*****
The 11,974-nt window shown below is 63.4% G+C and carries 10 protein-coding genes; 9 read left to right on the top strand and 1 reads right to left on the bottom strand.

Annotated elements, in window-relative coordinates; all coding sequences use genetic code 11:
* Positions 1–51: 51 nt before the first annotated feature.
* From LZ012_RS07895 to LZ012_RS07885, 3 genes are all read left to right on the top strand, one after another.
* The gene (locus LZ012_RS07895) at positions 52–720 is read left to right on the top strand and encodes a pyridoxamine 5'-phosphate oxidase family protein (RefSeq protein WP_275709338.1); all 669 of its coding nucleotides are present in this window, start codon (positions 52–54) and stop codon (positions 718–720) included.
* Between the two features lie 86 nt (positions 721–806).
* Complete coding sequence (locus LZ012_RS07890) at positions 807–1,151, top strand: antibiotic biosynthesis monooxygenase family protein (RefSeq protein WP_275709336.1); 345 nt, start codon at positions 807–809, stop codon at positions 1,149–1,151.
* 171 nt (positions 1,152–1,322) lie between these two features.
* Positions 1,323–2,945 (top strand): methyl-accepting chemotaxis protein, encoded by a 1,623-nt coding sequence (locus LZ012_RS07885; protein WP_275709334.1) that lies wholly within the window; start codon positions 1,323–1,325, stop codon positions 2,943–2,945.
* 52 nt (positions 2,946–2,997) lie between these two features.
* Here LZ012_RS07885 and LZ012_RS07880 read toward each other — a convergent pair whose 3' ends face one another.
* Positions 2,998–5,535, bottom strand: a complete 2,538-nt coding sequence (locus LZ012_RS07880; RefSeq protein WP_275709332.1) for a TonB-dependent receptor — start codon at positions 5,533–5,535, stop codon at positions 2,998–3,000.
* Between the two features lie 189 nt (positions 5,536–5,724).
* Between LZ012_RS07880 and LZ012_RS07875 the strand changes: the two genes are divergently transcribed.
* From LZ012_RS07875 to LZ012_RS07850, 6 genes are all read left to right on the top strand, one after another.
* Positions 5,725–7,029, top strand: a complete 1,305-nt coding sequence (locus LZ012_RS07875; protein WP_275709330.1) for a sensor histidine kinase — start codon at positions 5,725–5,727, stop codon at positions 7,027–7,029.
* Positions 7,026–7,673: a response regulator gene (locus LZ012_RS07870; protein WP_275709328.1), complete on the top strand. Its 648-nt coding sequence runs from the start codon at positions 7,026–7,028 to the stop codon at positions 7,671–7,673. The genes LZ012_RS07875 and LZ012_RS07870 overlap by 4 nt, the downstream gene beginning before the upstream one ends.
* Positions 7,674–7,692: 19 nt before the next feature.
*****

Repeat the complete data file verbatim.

The 11,974-nt window shown below is 63.4% G+C and carries 10 protein-coding genes; 9 read left to right on the top strand and 1 reads right to left on the bottom strand.

Annotated elements, in window-relative coordinates; all coding sequences use genetic code 11:
* Positions 1–51: 51 nt before the first annotated feature.
* From LZ012_RS07895 to LZ012_RS07885, 3 genes are all read left to right on the top strand, one after another.
* The gene (locus LZ012_RS07895) at positions 52–720 is read left to right on the top strand and encodes a pyridoxamine 5'-phosphate oxidase family protein (RefSeq protein WP_275709338.1); all 669 of its coding nucleotides are present in this window, start codon (positions 52–54) and stop codon (positions 718–720) included.
* Between the two features lie 86 nt (positions 721–806).
* Complete coding sequence (locus LZ012_RS07890) at positions 807–1,151, top strand: antibiotic biosynthesis monooxygenase family protein (RefSeq protein WP_275709336.1); 345 nt, start codon at positions 807–809, stop codon at positions 1,149–1,151.
* 171 nt (positions 1,152–1,322) lie between these two features.
* Positions 1,323–2,945 (top strand): methyl-accepting chemotaxis protein, encoded by a 1,623-nt coding sequence (locus LZ012_RS07885; protein WP_275709334.1) that lies wholly within the window; start codon positions 1,323–1,325, stop codon positions 2,943–2,945.
* 52 nt (positions 2,946–2,997) lie between these two features.
* Here LZ012_RS07885 and LZ012_RS07880 read toward each other — a convergent pair whose 3' ends face one another.
* Positions 2,998–5,535, bottom strand: a complete 2,538-nt coding sequence (locus LZ012_RS07880; RefSeq protein WP_275709332.1) for a TonB-dependent receptor — start codon at positions 5,533–5,535, stop codon at positions 2,998–3,000.
* Between the two features lie 189 nt (positions 5,536–5,724).
* Between LZ012_RS07880 and LZ012_RS07875 the strand changes: the two genes are divergently transcribed.
* From LZ012_RS07875 to LZ012_RS07850, 6 genes are all read left to right on the top strand, one after another.
* Positions 5,725–7,029, top strand: a complete 1,305-nt coding sequence (locus LZ012_RS07875; protein WP_275709330.1) for a sensor histidine kinase — start codon at positions 5,725–5,727, stop codon at positions 7,027–7,029.
* Positions 7,026–7,673: a response regulator gene (locus LZ012_RS07870; protein WP_275709328.1), complete on the top strand. Its 648-nt coding sequence runs from the start codon at positions 7,026–7,028 to the stop codon at positions 7,671–7,673. The genes LZ012_RS07875 and LZ012_RS07870 overlap by 4 nt, the downstream gene beginning before the upstream one ends.
* Positions 7,674–7,692: 19 nt before the next feature.